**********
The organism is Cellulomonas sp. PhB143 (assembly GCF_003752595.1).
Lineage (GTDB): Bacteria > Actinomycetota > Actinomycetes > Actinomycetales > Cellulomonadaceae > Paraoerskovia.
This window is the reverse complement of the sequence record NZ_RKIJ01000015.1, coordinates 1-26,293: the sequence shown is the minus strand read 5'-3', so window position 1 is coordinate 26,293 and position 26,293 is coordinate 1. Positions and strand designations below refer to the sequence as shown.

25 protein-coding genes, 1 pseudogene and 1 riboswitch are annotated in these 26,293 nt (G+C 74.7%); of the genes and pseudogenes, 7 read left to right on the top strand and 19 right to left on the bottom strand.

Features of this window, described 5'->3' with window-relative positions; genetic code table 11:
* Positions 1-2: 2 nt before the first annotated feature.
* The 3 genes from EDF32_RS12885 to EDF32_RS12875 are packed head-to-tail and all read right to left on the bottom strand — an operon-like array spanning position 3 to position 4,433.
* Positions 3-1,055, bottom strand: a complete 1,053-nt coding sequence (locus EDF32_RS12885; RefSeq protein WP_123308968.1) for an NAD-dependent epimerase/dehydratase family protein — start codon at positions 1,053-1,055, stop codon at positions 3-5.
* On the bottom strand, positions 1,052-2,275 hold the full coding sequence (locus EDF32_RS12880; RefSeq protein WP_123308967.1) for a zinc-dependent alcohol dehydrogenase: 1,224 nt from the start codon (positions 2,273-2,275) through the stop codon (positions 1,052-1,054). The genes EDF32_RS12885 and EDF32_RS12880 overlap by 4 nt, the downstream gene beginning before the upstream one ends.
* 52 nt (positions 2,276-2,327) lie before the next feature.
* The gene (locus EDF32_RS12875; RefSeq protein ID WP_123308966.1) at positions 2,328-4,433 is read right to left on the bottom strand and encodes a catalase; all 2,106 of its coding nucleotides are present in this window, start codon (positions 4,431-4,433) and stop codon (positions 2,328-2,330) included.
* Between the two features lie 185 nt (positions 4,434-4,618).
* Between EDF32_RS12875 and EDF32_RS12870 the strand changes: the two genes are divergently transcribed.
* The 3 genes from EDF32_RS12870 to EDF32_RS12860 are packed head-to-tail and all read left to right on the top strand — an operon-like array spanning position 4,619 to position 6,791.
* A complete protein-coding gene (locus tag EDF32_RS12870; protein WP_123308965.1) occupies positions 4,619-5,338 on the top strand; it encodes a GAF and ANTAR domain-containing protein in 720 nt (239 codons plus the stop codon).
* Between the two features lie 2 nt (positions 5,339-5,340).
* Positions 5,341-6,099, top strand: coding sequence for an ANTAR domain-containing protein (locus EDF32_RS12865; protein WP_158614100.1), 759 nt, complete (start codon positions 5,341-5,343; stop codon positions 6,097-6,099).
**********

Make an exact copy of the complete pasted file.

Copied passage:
The organism is Cellulomonas sp. PhB143 (assembly GCF_003752595.1).
Lineage (GTDB): Bacteria > Actinomycetota > Actinomycetes > Actinomycetales > Cellulomonadaceae > Paraoerskovia.
This window is the reverse complement of the sequence record NZ_RKIJ01000015.1, coordinates 1-26,293: the sequence shown is the minus strand read 5'-3', so window position 1 is coordinate 26,293 and position 26,293 is coordinate 1. Positions and strand designations below refer to the sequence as shown.

25 protein-coding genes, 1 pseudogene and 1 riboswitch are annotated in these 26,293 nt (G+C 74.7%); of the genes and pseudogenes, 7 read left to right on the top strand and 19 right to left on the bottom strand.

Features of this window, described 5'->3' with window-relative positions; genetic code table 11:
* Positions 1-2: 2 nt before the first annotated feature.
* The 3 genes from EDF32_RS12885 to EDF32_RS12875 are packed head-to-tail and all read right to left on the bottom strand — an operon-like array spanning position 3 to position 4,433.
* Positions 3-1,055, bottom strand: a complete 1,053-nt coding sequence (locus EDF32_RS12885; RefSeq protein WP_123308968.1) for an NAD-dependent epimerase/dehydratase family protein — start codon at positions 1,053-1,055, stop codon at positions 3-5.
* On the bottom strand, positions 1,052-2,275 hold the full coding sequence (locus EDF32_RS12880; RefSeq protein WP_123308967.1) for a zinc-dependent alcohol dehydrogenase: 1,224 nt from the start codon (positions 2,273-2,275) through the stop codon (positions 1,052-1,054). The genes EDF32_RS12885 and EDF32_RS12880 overlap by 4 nt, the downstream gene beginning before the upstream one ends.
* 52 nt (positions 2,276-2,327) lie before the next feature.
* The gene (locus EDF32_RS12875; RefSeq protein ID WP_123308966.1) at positions 2,328-4,433 is read right to left on the bottom strand and encodes a catalase; all 2,106 of its coding nucleotides are present in this window, start codon (positions 4,431-4,433) and stop codon (positions 2,328-2,330) included.
* Between the two features lie 185 nt (positions 4,434-4,618).
* Between EDF32_RS12875 and EDF32_RS12870 the strand changes: the two genes are divergently transcribed.
* The 3 genes from EDF32_RS12870 to EDF32_RS12860 are packed head-to-tail and all read left to right on the top strand — an operon-like array spanning position 4,619 to position 6,791.
* A complete protein-coding gene (locus tag EDF32_RS12870; protein WP_123308965.1) occupies positions 4,619-5,338 on the top strand; it encodes a GAF and ANTAR domain-containing protein in 720 nt (239 codons plus the stop codon).
* Between the two features lie 2 nt (positions 5,339-5,340).
* Positions 5,341-6,099, top strand: coding sequence for an ANTAR domain-containing protein (locus EDF32_RS12865; protein WP_158614100.1), 759 nt, complete (start codon positions 5,341-5,343; stop codon positions 6,097-6,099).